It is such a great addition. I downloaded from the IL Genweb an atlas that listed M. O. Allen in Otter Creek, IL (my gg-father). I could barely read the image.

    Your images well worth the sub!

    Hats off to ancestry on this one!!

  9. Gary

    Great addition. I just found that my ggg-grandfather and 4g-grandfather each owned land in Stark County, Illinois, Fancy Creek Twp. Thanks.

  10. Sue

    OK, the first county I searched was there. What’s with the search engine? My search provides an example of the difficulty with Anc. search parameters. I know the person’s full name: Charles Edney James. (Land records may not have or use all.)I know the county and the town, Anc. doesn’t want/use both for my ex. Mansfield, Piatt, Illinois, USA. Anc. only fills in Mansfield, Illinois, USA without the county. WHY? I can enter Piatt County, Illinois, USA, without a town. The first result is for someone with the correct first name and surname for land in a DIFFERENT county. The second result was my Charles shortened to Chas in the group of communities in Piatt. I recognize the names. Chas is a smart result. OK, I can deal with Mansfield not being there. As an Anc. user I want the system to provide results on my two limiters there in the initial results. There is no obvious option for exact match except for date. But wait! “Using Default Settings” can be changed to a type of “exact match.” Anc. is changing the description on the search template.Please be more consistent. Now I prefer a reasonable priority given to the name(or initial) of the person with the needed surname. Could the parameters be set to allow the searcher to set a priority for exact location match or alternatively to find others with the same surname in the chosen county as possibilities BEFORE giving results in different counties and states? Could searchers require the results to be in the specific county and state? If I search by “surname only” in the county, I do find my person and relatives. When a researcher knows enough about the person/family to search in a particular state and county, Anc. should be able to limit the results. At present, the researcher may wonder if somewhere deep down in the nearly 7,000 hits (as in my original search) for the “specific surname in the precise county and state” there might be a hit which is relevant. Let me search and know that my given input get results for 10, 100 or even 500 possibilities. Heaven help the newby get the best results when searching. I have been searching my family history for more than 30 years and I keep plugging. There is extra explanatory info for the various resources on Anc. Interestingly if I browse the County Land Ownership Maps,there is a listing by county and state to go directly to them with various dates. In the case of Piatt County, Illinois, there are only two. The results show several more possibilities. I don’t know where these dates of maps originate and see no explanation. It would be nice if the searcher to go to the specific county and state and search from the narrower set of records. I managed one search for my above individual and Anc. provided less than 6 hits. Unfortunately, I can’t replicate that search for those results!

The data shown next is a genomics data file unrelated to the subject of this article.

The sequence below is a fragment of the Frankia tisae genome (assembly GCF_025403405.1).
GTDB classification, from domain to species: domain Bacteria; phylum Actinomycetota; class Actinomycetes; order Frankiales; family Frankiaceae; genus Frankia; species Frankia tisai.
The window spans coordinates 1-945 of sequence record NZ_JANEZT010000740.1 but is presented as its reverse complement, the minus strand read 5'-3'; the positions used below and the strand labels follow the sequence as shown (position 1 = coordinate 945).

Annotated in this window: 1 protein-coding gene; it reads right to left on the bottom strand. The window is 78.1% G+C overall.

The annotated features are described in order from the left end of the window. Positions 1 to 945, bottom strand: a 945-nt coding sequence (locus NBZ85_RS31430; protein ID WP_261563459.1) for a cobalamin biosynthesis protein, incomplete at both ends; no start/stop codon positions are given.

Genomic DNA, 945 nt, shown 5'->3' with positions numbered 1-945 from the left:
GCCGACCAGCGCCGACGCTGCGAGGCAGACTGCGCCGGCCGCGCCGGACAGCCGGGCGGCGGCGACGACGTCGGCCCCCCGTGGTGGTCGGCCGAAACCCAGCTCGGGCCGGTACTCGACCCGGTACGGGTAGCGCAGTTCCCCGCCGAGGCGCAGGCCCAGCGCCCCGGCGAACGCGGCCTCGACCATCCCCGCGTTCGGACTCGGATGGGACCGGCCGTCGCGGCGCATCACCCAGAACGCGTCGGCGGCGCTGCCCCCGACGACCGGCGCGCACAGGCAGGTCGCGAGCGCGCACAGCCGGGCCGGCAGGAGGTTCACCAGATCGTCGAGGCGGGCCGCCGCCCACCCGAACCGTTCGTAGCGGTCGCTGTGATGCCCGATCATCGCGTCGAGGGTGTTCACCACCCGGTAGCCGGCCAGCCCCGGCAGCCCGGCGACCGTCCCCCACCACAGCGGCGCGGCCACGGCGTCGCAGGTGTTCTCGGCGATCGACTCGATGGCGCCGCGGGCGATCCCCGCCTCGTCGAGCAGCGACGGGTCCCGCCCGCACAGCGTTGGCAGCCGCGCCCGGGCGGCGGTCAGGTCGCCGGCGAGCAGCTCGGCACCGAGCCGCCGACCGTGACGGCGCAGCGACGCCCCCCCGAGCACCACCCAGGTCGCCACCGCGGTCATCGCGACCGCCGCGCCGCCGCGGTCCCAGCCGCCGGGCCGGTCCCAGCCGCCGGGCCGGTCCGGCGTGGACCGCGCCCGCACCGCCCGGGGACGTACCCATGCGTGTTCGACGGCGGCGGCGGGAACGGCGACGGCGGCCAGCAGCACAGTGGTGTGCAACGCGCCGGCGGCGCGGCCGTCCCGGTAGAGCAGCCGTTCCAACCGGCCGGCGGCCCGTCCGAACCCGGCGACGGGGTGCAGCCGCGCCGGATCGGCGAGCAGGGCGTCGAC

11. Sue

    Searching for NE land records. The browse list does not include Franklin County. Perhaps the complete list of counties could be given with a note that there are no records to date for that county on Anc. As it is presented it looks like Anc. overlooked that county. Thank you.

  12. Loretta

    I found one relative, the image downloaded, everything went well. After that, I have been unable to get anything. I have found several people in the index, but when I click on the image icon, I am sent to another page that has nothing to do with the map. Often it is the home page, and sometimes to another page, but never to the actual image of the map I want.

    I have tried this over two days, and it still won’t work. I am frustrated.

  13. Loretta

    I’ve discovered my problem. When I printer the image, I made a “trusted” site. Apparently that messed everything up. When I removed it from the trusted list, the database works like it is supposed to do.

  14. oldbuckhouse

    I just love this database. Probably found out how my g-grandfather met g-grandmother.

    I do have a suggestion/question. When I input a name to be searched, shouldn’t this category be within the results, rather than having to search it separately?

    And, if this database has been programmed for name search, would it show-up under, Maps and Photos?

  15. oldbuckhouse


    Before I commented under this Blog, I sent a note to customer service. I also checked the Search Blog, because this seems to be a situation for them.

    Unfortunately, there wasn’t a place to comment. Yes, I could have started one, but then ran across this.

Comments are closed.